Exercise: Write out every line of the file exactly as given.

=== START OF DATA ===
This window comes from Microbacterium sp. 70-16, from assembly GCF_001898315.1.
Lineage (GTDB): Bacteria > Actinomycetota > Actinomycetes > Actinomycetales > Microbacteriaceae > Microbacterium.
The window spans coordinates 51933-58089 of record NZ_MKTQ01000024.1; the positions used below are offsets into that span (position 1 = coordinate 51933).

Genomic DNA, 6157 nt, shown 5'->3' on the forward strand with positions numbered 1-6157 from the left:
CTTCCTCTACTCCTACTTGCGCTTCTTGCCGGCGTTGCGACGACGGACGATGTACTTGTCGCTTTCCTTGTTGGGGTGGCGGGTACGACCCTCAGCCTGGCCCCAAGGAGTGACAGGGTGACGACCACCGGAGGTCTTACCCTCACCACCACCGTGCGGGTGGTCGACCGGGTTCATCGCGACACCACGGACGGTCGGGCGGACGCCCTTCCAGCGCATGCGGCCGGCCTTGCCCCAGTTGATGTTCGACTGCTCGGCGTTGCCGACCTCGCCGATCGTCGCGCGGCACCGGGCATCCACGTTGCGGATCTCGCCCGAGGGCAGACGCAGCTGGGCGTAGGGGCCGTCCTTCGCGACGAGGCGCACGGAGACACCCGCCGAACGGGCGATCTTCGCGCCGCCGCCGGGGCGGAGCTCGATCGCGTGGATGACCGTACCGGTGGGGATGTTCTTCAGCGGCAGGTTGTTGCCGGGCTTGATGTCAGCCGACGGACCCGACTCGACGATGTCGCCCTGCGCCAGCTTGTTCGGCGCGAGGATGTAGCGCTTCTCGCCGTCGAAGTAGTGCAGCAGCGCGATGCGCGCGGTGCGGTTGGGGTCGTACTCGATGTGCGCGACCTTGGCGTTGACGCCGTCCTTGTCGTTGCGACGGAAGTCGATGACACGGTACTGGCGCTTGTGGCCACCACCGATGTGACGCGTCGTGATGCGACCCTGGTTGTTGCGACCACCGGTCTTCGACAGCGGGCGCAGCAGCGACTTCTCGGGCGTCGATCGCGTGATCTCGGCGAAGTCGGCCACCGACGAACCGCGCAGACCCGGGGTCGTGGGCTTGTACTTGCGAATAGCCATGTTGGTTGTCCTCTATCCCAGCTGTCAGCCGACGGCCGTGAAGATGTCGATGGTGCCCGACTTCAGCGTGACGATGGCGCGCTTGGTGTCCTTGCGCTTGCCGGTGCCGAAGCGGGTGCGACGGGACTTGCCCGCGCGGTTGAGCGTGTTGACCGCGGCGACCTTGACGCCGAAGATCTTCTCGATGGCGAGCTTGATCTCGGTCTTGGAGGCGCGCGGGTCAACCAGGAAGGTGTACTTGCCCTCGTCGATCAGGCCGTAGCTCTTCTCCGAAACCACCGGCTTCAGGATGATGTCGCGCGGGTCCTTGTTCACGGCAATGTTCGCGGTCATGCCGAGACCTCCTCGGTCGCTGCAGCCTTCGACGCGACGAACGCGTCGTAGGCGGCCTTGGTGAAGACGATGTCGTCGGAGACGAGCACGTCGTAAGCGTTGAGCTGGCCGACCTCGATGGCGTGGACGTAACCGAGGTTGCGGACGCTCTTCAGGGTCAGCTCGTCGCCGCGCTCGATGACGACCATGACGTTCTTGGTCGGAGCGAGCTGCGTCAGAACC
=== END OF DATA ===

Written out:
This window comes from Microbacterium sp. 70-16, from assembly GCF_001898315.1.
Lineage (GTDB): Bacteria > Actinomycetota > Actinomycetes > Actinomycetales > Microbacteriaceae > Microbacterium.
The window spans coordinates 51933-58089 of record NZ_MKTQ01000024.1; the positions used below are offsets into that span (position 1 = coordinate 51933).

Genomic DNA, 6157 nt, shown 5'->3' on the forward strand with positions numbered 1-6157 from the left:
CTTCCTCTACTCCTACTTGCGCTTCTTGCCGGCGTTGCGACGACGGACGATGTACTTGTCGCTTTCCTTGTTGGGGTGGCGGGTACGACCCTCAGCCTGGCCCCAAGGAGTGACAGGGTGACGACCACCGGAGGTCTTACCCTCACCACCACCGTGCGGGTGGTCGACCGGGTTCATCGCGACACCACGGACGGTCGGGCGGACGCCCTTCCAGCGCATGCGGCCGGCCTTGCCCCAGTTGATGTTCGACTGCTCGGCGTTGCCGACCTCGCCGATCGTCGCGCGGCACCGGGCATCCACGTTGCGGATCTCGCCCGAGGGCAGACGCAGCTGGGCGTAGGGGCCGTCCTTCGCGACGAGGCGCACGGAGACACCCGCCGAACGGGCGATCTTCGCGCCGCCGCCGGGGCGGAGCTCGATCGCGTGGATGACCGTACCGGTGGGGATGTTCTTCAGCGGCAGGTTGTTGCCGGGCTTGATGTCAGCCGACGGACCCGACTCGACGATGTCGCCCTGCGCCAGCTTGTTCGGCGCGAGGATGTAGCGCTTCTCGCCGTCGAAGTAGTGCAGCAGCGCGATGCGCGCGGTGCGGTTGGGGTCGTACTCGATGTGCGCGACCTTGGCGTTGACGCCGTCCTTGTCGTTGCGACGGAAGTCGATGACACGGTACTGGCGCTTGTGGCCACCACCGATGTGACGCGTCGTGATGCGACCCTGGTTGTTGCGACCACCGGTCTTCGACAGCGGGCGCAGCAGCGACTTCTCGGGCGTCGATCGCGTGATCTCGGCGAAGTCGGCCACCGACGAACCGCGCAGACCCGGGGTCGTGGGCTTGTACTTGCGAATAGCCATGTTGGTTGTCCTCTATCCCAGCTGTCAGCCGACGGCCGTGAAGATGTCGATGGTGCCCGACTTCAGCGTGACGATGGCGCGCTTGGTGTCCTTGCGCTTGCCGGTGCCGAAGCGGGTGCGACGGGACTTGCCCGCGCGGTTGAGCGTGTTGACCGCGGCGACCTTGACGCCGAAGATCTTCTCGATGGCGAGCTTGATCTCGGTCTTGGAGGCGCGCGGGTCAACCAGGAAGGTGTACTTGCCCTCGTCGATCAGGCCGTAGCTCTTCTCCGAAACCACCGGCTTCAGGATGATGTCGCGCGGGTCCTTGTTCACGGCAATGTTCGCGGTCATGCCGAGACCTCCTCGGTCGCTGCAGCCTTCGACGCGACGAACGCGTCGTAGGCGGCCTTGGTGAAGACGATGTCGTCGGAGACGAGCACGTCGTAAGCGTTGAGCTGGCCGACCTCGATGGCGTGGACGTAACCGAGGTTGCGGACGCTCTTCAGGGTCAGCTCGTCGCCGCGCTCGATGACGACCATGACGTTCTTGGTCGGAGCGAGCTGCGTCAGAACC